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Moral Theories and Moral Intuitions
John G. Messerly   Apr 21, 2016   Reason and Meaning  

Moral theories often conflict with our moral intuitions; they are often counter-intuitive. Explanations, theories, or beliefs are counter-intuitive if they violate our ordinary, common-sense view. For example, it’s counter-intuitive to suppose that physical reality is illusory, although there is no way to demonstrate this isn’t the case. Similarly, it’s counter-intuitive to suppose the keyboard upon which I type is moving, although the keyboard, earth, solar system, galaxy, and entire universe move! This demonstrates that non-moral intuitions are often mistaken.

Surely our moral intuitions are sometimes wrong too. To see this point, consider some moral beliefs and practices once thought to be consistent with our moral intuitions: human slavery; the inferiority of women; human sacrifice; debtor’s prisons; dueling; torture; witch burning; etc. Since most of us now believe these practices are wrong, we must admit that our former moral intuitions were mistaken. But isn’t it possible that many of our present moral intuitions will be rejected in the future? For instance, can we not imagine that in the future meat-eating or solitary confinement will be thought barbaric? And if we reject a present intuition at some later date, then they aren’t sacrosanct now.

Thus the mere fact that a theory violates our moral intuitions isn’t necessarily a reason to reject the theory; we might reject our intuitions instead. How do we resolve the dispute between the two? One of the ways of resolving the dispute between moral intuitions and moral theories is to achieve what contemporary philosophers call reflective equilibrium, which calls for a balance between moral intuitions and theories. If a theory radically contradicts our moral intuitions, then the theory should probably be rejected. On the other hand, id the theory has a number of explanatory advantages and only slightly challenges our moral intuition, then the intuition should probably be rejected.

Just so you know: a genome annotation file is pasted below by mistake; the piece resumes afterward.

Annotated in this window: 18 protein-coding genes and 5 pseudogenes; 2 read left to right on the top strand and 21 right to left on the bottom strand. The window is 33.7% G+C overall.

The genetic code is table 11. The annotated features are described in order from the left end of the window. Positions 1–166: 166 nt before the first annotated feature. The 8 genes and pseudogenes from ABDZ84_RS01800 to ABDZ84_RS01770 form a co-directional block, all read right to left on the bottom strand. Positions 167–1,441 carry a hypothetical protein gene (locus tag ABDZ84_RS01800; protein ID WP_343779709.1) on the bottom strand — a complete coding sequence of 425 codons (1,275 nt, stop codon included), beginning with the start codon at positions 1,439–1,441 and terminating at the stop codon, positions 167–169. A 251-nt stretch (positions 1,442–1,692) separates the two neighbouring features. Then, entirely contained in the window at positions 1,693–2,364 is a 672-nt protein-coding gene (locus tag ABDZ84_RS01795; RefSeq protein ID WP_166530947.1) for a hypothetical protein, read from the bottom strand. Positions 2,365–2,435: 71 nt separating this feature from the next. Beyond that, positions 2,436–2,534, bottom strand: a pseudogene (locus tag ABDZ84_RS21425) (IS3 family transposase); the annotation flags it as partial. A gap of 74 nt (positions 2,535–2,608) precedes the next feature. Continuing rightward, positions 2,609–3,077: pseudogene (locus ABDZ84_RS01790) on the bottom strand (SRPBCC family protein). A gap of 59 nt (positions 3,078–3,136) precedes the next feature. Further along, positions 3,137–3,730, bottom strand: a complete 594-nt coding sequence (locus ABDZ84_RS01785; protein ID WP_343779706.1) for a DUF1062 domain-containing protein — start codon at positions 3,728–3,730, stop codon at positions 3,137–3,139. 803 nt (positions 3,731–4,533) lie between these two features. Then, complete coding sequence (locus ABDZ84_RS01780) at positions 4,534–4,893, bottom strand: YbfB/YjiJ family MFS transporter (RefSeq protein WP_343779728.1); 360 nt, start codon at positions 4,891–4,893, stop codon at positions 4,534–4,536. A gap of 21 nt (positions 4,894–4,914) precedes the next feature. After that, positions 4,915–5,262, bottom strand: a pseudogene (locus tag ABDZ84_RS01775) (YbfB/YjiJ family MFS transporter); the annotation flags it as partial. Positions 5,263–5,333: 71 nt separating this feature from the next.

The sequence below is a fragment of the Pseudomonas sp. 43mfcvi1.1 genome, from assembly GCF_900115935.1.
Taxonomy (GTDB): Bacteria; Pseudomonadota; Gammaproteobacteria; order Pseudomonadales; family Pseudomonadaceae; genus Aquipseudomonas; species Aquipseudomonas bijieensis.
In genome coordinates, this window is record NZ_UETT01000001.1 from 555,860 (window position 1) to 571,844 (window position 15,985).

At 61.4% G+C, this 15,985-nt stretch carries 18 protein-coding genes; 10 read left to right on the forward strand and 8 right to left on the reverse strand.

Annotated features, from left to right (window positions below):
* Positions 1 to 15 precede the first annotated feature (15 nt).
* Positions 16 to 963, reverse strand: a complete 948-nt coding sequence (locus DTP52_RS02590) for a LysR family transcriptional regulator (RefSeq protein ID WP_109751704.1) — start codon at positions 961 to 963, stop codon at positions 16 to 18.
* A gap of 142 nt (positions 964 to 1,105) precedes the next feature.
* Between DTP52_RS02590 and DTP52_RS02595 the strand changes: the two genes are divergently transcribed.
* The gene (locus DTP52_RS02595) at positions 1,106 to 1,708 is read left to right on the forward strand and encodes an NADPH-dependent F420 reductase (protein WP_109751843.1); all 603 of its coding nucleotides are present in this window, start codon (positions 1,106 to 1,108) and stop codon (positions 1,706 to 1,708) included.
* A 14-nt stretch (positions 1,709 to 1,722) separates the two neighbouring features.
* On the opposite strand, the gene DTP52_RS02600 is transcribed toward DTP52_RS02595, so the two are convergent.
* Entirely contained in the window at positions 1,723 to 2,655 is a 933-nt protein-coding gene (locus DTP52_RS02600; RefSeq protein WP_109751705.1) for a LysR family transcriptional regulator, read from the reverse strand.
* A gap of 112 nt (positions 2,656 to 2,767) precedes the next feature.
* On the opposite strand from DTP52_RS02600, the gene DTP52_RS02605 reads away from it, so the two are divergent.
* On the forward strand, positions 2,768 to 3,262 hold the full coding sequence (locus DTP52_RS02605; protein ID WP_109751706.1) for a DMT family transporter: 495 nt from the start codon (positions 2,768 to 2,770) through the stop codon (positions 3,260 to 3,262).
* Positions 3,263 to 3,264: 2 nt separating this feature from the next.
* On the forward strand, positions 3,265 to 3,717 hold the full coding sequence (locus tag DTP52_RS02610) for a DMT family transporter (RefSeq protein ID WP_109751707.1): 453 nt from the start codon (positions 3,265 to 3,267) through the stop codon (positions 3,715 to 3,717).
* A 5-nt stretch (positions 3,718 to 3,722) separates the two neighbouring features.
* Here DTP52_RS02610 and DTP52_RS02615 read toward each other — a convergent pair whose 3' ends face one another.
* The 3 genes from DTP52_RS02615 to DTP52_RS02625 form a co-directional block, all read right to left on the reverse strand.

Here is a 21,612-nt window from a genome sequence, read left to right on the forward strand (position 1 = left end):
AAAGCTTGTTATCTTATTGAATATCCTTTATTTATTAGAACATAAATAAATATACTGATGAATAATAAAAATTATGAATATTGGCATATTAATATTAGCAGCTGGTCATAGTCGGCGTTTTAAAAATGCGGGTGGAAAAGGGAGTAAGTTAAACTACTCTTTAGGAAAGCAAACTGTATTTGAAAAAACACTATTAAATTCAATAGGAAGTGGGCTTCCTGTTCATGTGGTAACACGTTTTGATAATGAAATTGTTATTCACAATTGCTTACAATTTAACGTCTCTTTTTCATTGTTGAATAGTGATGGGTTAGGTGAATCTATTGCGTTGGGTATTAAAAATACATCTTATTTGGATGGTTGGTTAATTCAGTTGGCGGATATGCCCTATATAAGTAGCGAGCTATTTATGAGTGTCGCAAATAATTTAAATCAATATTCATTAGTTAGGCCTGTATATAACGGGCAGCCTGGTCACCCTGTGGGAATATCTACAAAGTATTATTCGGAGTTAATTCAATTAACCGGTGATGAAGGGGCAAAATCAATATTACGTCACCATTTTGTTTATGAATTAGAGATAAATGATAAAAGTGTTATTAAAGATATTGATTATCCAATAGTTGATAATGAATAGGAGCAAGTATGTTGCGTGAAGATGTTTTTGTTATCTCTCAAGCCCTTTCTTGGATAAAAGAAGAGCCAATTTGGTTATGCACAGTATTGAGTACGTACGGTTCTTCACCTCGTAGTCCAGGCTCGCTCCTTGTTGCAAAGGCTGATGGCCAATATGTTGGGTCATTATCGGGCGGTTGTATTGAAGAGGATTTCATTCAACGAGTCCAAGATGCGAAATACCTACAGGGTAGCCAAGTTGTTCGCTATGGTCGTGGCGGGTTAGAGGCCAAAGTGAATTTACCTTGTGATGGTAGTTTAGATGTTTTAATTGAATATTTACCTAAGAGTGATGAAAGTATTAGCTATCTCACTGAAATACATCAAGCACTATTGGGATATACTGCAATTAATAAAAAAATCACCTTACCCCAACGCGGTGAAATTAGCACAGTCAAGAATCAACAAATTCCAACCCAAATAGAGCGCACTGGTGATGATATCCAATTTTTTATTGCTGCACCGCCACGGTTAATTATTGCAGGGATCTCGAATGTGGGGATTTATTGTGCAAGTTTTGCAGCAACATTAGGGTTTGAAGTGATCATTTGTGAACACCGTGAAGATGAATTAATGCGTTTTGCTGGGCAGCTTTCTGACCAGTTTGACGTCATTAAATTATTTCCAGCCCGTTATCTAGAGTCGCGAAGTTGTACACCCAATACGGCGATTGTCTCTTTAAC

But most classic moral theories aren’t generally counter-intuitive. In fact, they are classic because they explain so much of our ordinary moral consciousness. Nonetheless, since no theory is perfect, almost any proposed moral theory generates some counter-intuitive results. Perhaps this reveals to each of us, that we don’t have a privileged moral status. If our moral status were privileged, then we could measure any proposed theory against it. But we will assume that our moral status and intuitions aren’t privileged. They don’t provide unique insight into moral truth. If our moral status were privileged this investigation would be irrelevant, since we would already possess moral truth. We reject this claim.

The same issue applies when we turn from explaining morality to justifying it. Contemporary philosophers offer three basic kinds of justification for morality. Some, following Plato and Hobbes, argue that morality is based in self-interest. Others, following Hume and Mill, suggest that morality rests upon some sentiments, emotions, or sympathies we happen to have. Others, following Kant, insist that morality is grounded in reason. In addition to these philosophical justifications, some metaphysicians and theologians maintain that the source of morality rests in the metaphysical order. Whatever our moral intuitions about moral justification, we assume that these intuitions aren’t privileged.